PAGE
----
UNITED NATIONS (CNN) -- The U.N. Security Council on Friday unanimously passed a resolution that expands the mandate of its mission in Iraq.
At least seven people died as a car bomb exploded in a busy marketplace in Kirkuk, Iraq.
Zalmay Khalilzad, U.S. ambassador to the United Nations, said this "marks an important new phase in the U.N.'s role in Iraq."
The resolution, which passed 15-0, says the United Nations Assistance Mission for Iraq seeks to "foster regional dialogue" on matters such as "border security, energy and refugees." It will work with the Iraqi government to "resolve disputed internal boundaries" and will promote discussion on national reconciliation. It also will help plan a census.
The mission has had a limited and relatively circumspect role in the country, where it greatly scaled down activities after two bombings in 2003 at its Baghdad headquarters.
The bombings and attacks against humanitarian workers spurred former U.N. Secretary-General Kofi Annan to remove all U.N. international staff from Iraq later that year.
The top U.N. envoy to Iraq, Sergio Vieira de Mello, and 21 others were killed in the first bombing. A year later, a small U.N. contingent returned to Baghdad.
Meanwhile Friday in Kirkuk, Iraq, at least seven people were killed -- including women and children -- and dozens more injured in a suicide car bomb explosion at a busy outdoor market, police said.
A police official said the attack took place in the Hurriya district, a Kurdish area in the northern Iraqi city 149 miles (240 kilometers) from Baghdad. Kirkuk has a mixed ethnicity, with large populations of Arabs, Kurds and Turkmens.
The blast wounded at least 47 people and damaged nearby shops, houses and cars.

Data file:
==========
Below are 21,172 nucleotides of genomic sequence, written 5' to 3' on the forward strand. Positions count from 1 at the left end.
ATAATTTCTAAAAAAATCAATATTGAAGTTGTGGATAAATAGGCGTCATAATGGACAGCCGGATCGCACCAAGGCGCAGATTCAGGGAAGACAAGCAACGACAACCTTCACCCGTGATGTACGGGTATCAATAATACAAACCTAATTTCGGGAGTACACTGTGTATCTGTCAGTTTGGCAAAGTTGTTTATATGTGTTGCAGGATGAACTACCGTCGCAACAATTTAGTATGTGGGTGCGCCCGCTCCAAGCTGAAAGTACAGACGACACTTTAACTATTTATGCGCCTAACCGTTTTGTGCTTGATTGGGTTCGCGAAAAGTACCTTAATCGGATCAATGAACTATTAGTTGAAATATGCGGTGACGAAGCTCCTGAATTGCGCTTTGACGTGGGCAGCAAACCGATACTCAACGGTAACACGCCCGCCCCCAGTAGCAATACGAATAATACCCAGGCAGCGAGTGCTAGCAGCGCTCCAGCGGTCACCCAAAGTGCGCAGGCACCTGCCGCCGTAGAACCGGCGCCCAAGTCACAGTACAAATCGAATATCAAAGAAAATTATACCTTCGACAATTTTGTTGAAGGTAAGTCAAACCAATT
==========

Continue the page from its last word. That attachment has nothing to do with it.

South of Baghdad, two U.S. soldiers were injured as a military helicopter was forced to make a "precautionary landing" during a raid early Friday in Yusufiya, 10 miles (16 kilometers) from the capital, Iraqi and U.S. authorities said.
"Initial reports from ground forces do not clearly identify the cause of the mishap while in transit to the proposed target," the U.S. military said.
The incident was the second of its type in recent weeks. On July 31, the crew of a U.S. Apache helicopter was successfully evacuated when it was forced to land after coming under attack from ground fire.
Meanwhile, the U.S. military reported the deaths of five insurgents Friday and the detention of more than 30 others in operations targeting militants in central and northern Iraq.
Iran's supreme leader, Ayatollah Ali Khamenei, on Friday asserted "full support for the popular government of Iraq" as Iraqi Prime Minister Nuri al-Maliki continued an official visit to his country's predominantly Shiite neighbor.
But Khamenei reiterated his regime's assertion that the "presence of occupying forces" was Iraq's top problem and said Tehran was eager to see an "independent" Iraq, Iran's Islamic Republic News Agency said.
Khamenei, who hosted al-Maliki in the city of Mashhad on Thursday night, said national unity was "the key to solving problems" and urged Iraq's various ethnic and religious groups to cooperate.
He said the presence of occupying forces had been disastrous for Iraq and predicted that U.S. policy there was destined to fail, the Islamic Republic News Agency reported.
The United States has asserted that Shiite militants in Iraq are being armed and trained by Iranian agents, but Iran has denied that claim.
President Bush on Thursday said Iranians who smuggled bombs to insurgents in Iraq would face "consequences" if they continued.
Al-Maliki's office said the prime minister had told Khamenei that the government was "proceeding with the political process despite security problems."
"Al-Maliki said that the new Iraq after the fall of the dictatorship will be for all and there is no marginalization or excluding to any party," a statement said. E-mail to a friend
CNN's Richard Roth contributed to this report.
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